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What Are the Side Effects of Long-Term Opioid Use?

The side effects of long-term opioid use can make recovery from opioid addiction challenging. Many people with an opioid addiction might be fearful of seeking treatment to avoid the pain of detoxing from long-term opioid use. However, without getting help for your addiction, you can experience negative side effects from long-term opioid use. 

Physical Side Effects of Long-Term Opioid Use

Long-term opioid use can wreak havoc on your body. Your physical health might suffer if you continue to abuse or misuse opioids without seeking addiction treatment. 

Physical side effects of opioid use include:

  • Constipation
  • Drowsiness
  • Nausea
  • Slowed breathing and heart rate
  • Overdose and death

In addition, the Centers for Disease Control and Prevention (CDC) warn that those who use injectable drugs, like heroin, have an “increased incidence of blood-borne infections, including viral hepatitis, human immunodeficiency virus (HIV), and bacterial and fungal infections.”

Risk of Developing Dependence and Addiction

According to MedlinePlus, another risk of long-term opioid use is that you might develop a dependence or addiction to opioids. Dependence and addiction are similar; however, both can put you at risk of experiencing withdrawal if you stop using opioids.

  • Dependence means that you experience withdrawal symptoms when not using opioids. You can still develop a physical dependence even if you do not misuse or abuse your medications. 

When you misuse prescription opioids, you might be taking a higher dosage than prescribed without consulting your physician. You might also begin abusing your prescriptions by taking opioids to get “high” or feel the euphoric effects of opioids. Misuse and abuse of opioid medications can put you at a greater risk of developing an addiction. 

  • Addiction means that you will take opioids compulsively, despite knowing that they are causing harm. You might forgo many other areas of your overall health and well-being to get a “fix” of opioids. 

When you have an opioid addiction, you might go to great lengths to obtain opioids despite the risk. You might seek legal opioids by feigning chronic pain symptoms to increase your prescribed dose or go from one doctor to the next to get more scripts. 

Additionally, you might seek opioids illegally by buying another person’s medications or getting street drugs like heroin. When you buy drugs illegally, you might increase your risk of being in traumatic situations, getting arrested, or taking lethal doses of opioids.

The Effects of Long-Term Opioid Use on Mental Health

Not all side effects from long-term opioid use are physical. According to the National Institute on Drug Abuse (NIDA), when “[c]ompared with the general population, people addicted to drugs are roughly twice as likely to suffer from mood and anxiety disorders.” 

Some of the mental health effects of long-term opioid use are common among those with other substance use disorders, including:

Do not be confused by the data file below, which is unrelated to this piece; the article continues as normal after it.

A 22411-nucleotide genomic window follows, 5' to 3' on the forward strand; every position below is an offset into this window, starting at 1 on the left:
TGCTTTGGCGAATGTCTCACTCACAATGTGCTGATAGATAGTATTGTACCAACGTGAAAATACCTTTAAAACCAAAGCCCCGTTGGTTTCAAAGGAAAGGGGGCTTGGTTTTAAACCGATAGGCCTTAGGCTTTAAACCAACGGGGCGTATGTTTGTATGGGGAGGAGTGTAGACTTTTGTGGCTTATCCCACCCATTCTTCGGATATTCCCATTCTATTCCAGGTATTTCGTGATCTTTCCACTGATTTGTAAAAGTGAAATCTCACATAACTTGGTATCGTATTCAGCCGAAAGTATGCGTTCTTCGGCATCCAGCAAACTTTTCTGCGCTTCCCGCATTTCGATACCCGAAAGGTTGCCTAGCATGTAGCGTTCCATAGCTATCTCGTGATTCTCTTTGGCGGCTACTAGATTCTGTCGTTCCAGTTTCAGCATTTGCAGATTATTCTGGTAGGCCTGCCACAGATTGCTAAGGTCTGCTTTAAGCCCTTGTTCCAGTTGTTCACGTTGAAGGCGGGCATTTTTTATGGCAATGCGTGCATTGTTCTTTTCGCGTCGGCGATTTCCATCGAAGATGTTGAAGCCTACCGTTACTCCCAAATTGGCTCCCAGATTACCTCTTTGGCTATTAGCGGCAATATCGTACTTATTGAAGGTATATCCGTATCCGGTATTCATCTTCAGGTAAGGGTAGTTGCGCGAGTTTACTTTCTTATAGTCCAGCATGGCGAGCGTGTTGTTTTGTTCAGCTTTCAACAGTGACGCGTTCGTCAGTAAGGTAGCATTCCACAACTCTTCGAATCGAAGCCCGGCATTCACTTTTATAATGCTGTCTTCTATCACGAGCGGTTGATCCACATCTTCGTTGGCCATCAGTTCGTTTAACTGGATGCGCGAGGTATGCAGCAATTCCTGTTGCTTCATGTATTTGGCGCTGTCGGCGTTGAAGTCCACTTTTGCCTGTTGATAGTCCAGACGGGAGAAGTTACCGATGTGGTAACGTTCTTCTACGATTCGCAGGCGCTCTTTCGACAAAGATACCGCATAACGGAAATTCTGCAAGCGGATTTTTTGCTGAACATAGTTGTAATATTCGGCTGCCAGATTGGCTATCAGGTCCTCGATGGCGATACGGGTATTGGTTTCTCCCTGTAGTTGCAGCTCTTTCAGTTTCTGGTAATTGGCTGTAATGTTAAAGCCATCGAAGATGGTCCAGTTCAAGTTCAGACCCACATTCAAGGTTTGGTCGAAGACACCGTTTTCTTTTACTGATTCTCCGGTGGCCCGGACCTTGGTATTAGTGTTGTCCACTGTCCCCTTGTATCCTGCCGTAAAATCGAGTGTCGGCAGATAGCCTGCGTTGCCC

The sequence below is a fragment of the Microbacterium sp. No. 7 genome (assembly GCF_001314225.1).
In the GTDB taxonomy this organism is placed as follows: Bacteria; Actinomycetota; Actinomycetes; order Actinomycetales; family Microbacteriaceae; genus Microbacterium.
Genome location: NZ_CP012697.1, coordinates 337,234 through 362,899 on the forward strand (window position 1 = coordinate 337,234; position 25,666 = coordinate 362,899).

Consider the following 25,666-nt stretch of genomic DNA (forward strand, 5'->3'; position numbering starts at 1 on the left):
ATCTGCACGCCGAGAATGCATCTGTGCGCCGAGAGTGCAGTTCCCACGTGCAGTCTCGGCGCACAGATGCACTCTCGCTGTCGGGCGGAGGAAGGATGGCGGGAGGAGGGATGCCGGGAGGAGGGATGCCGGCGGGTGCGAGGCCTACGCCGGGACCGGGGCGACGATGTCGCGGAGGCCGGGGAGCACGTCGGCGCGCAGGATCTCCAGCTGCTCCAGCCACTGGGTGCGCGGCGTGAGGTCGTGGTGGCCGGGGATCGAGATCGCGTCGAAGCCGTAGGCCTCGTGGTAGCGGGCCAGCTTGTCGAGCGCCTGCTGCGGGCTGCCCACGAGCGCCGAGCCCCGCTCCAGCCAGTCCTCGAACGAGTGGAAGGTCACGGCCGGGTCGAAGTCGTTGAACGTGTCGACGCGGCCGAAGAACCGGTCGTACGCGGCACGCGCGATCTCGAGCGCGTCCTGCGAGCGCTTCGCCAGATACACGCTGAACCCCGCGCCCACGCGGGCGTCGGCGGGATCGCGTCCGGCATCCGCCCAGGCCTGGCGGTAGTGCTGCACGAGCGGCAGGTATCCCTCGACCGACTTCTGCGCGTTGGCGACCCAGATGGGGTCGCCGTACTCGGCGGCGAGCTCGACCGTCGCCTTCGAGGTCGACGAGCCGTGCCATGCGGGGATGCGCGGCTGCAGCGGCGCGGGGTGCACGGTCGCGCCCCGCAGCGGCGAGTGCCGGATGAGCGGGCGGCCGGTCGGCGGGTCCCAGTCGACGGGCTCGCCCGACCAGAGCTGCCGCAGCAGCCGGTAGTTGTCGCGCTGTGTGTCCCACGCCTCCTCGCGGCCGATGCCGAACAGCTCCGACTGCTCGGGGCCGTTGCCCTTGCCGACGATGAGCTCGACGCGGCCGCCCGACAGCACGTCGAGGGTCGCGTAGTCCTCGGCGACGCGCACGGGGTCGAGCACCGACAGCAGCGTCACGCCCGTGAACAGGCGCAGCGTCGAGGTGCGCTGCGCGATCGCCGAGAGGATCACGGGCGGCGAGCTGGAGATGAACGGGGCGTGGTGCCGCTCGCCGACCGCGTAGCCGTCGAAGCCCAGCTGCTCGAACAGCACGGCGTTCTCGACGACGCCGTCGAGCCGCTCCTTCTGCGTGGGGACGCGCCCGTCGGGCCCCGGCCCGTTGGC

• Anxiety
  • Depression
  • Paranoia
  • Aggression
  • Hallucinations

Both the mental and physical side effects of long-term opioid use can impact your ability to detox during the early stages of treatment.

How Does Long-Term Opioid Use Impact Withdrawal?

Withdrawal symptoms while detoxing can be more severe following long-term opioid use. You might need more time to withdrawal if you have been using opioids for years. Opioid dependence significantly impacts your withdrawal symptoms. Your body might need time to adjust to functioning without opioids flooding your system.

Some of the withdrawal symptoms of long-term opioid use include:

  • Increased irritability and agitation
  • Low energy and fatigue
  • Runny nose and cough
  • Fever
  • Chills, clammy skin, and excessive sweating
  • Muscle aches and pain
  • Headache
  • Nausea and vomiting
  • Diarrhea 
  • Insomnia 
  • Anxiety
  • Changes in appetite

Many of the symptoms of withdrawal might be similar to having the flu or other sickness. During detox, you will feel the most acute symptoms during the early stages. In the early stages of treatment, withdrawal symptoms can last anywhere from a few days to about four weeks.

How to Detox From Long-Term Opioid Use

Detox from long-term opioid use can be challenging. However, with the support and help from a medical detox center, you can safely detox from long-term opioid use. Detoxing at home without supervision from professionals can be risky, dangerous, and even deadly—especially following long-term opioid use.

A medical detox center can help you stop long-term opioid use while helping you manage both the physical and mental health symptoms of withdrawal. Medical detox centers can offer some of the following to help you during withdrawal from long-term opioid use:

  • Medication-assisted treatment (MAT), which can:
    • Ease withdrawal symptoms
    • Help you feel “normal” during early treatment
    • Minimizes the risk of relapse
  • Providing comfort and support
  • Keeping you safe from relapsing
  • Transitioning you from detox to addiction treatment

Long-Term Opioid Use Treatment in Nashville

Detox is the first step of comprehensive treatment for long-term opioid use and other addictions. You or your loved one can get the treatment you need for every stage of recovery at a facility that provides medical detox, residential rehab, and aftercare services. Brentwood Springs Detox of Nashville, TN, is here to help you overcome opioid addiction and dependency from medical detox to the advanced stages of long-term addiction recovery. Call us today at (615) 560-7545.

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